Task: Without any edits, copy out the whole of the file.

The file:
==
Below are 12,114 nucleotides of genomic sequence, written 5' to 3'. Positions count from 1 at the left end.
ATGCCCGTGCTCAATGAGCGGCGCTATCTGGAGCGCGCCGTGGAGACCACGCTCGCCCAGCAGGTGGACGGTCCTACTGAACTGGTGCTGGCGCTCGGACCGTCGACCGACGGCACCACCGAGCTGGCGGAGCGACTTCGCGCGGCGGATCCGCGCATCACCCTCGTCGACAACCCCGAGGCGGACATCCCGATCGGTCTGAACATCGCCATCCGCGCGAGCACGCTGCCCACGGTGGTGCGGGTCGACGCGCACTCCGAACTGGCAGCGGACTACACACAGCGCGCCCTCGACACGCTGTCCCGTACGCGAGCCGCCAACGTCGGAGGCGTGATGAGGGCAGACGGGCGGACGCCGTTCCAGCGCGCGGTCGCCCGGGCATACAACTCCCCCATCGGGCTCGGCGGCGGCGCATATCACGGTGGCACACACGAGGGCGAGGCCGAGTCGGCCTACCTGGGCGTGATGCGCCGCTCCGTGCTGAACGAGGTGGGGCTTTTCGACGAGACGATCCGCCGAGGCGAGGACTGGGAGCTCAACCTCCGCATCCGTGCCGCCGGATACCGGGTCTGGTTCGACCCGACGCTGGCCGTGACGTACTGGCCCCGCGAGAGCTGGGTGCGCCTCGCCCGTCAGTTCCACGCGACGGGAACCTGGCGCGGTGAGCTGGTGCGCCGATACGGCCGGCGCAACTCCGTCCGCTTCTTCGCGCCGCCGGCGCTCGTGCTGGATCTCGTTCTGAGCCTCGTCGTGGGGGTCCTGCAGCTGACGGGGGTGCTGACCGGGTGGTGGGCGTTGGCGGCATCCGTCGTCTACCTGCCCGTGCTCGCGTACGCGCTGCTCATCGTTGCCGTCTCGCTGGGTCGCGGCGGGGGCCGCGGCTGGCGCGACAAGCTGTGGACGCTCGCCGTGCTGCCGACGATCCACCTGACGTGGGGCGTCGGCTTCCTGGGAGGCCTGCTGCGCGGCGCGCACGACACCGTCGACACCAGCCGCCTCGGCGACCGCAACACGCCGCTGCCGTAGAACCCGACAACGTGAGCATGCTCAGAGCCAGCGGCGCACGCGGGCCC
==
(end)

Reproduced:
Below are 12,114 nucleotides of genomic sequence, written 5' to 3'. Positions count from 1 at the left end.
ATGCCCGTGCTCAATGAGCGGCGCTATCTGGAGCGCGCCGTGGAGACCACGCTCGCCCAGCAGGTGGACGGTCCTACTGAACTGGTGCTGGCGCTCGGACCGTCGACCGACGGCACCACCGAGCTGGCGGAGCGACTTCGCGCGGCGGATCCGCGCATCACCCTCGTCGACAACCCCGAGGCGGACATCCCGATCGGTCTGAACATCGCCATCCGCGCGAGCACGCTGCCCACGGTGGTGCGGGTCGACGCGCACTCCGAACTGGCAGCGGACTACACACAGCGCGCCCTCGACACGCTGTCCCGTACGCGAGCCGCCAACGTCGGAGGCGTGATGAGGGCAGACGGGCGGACGCCGTTCCAGCGCGCGGTCGCCCGGGCATACAACTCCCCCATCGGGCTCGGCGGCGGCGCATATCACGGTGGCACACACGAGGGCGAGGCCGAGTCGGCCTACCTGGGCGTGATGCGCCGCTCCGTGCTGAACGAGGTGGGGCTTTTCGACGAGACGATCCGCCGAGGCGAGGACTGGGAGCTCAACCTCCGCATCCGTGCCGCCGGATACCGGGTCTGGTTCGACCCGACGCTGGCCGTGACGTACTGGCCCCGCGAGAGCTGGGTGCGCCTCGCCCGTCAGTTCCACGCGACGGGAACCTGGCGCGGTGAGCTGGTGCGCCGATACGGCCGGCGCAACTCCGTCCGCTTCTTCGCGCCGCCGGCGCTCGTGCTGGATCTCGTTCTGAGCCTCGTCGTGGGGGTCCTGCAGCTGACGGGGGTGCTGACCGGGTGGTGGGCGTTGGCGGCATCCGTCGTCTACCTGCCCGTGCTCGCGTACGCGCTGCTCATCGTTGCCGTCTCGCTGGGTCGCGGCGGGGGCCGCGGCTGGCGCGACAAGCTGTGGACGCTCGCCGTGCTGCCGACGATCCACCTGACGTGGGGCGTCGGCTTCCTGGGAGGCCTGCTGCGCGGCGCGCACGACACCGTCGACACCAGCCGCCTCGGCGACCGCAACACGCCGCTGCCGTAGAACCCGACAACGTGAGCATGCTCAGAGCCAGCGGCGCACGCGGGCCC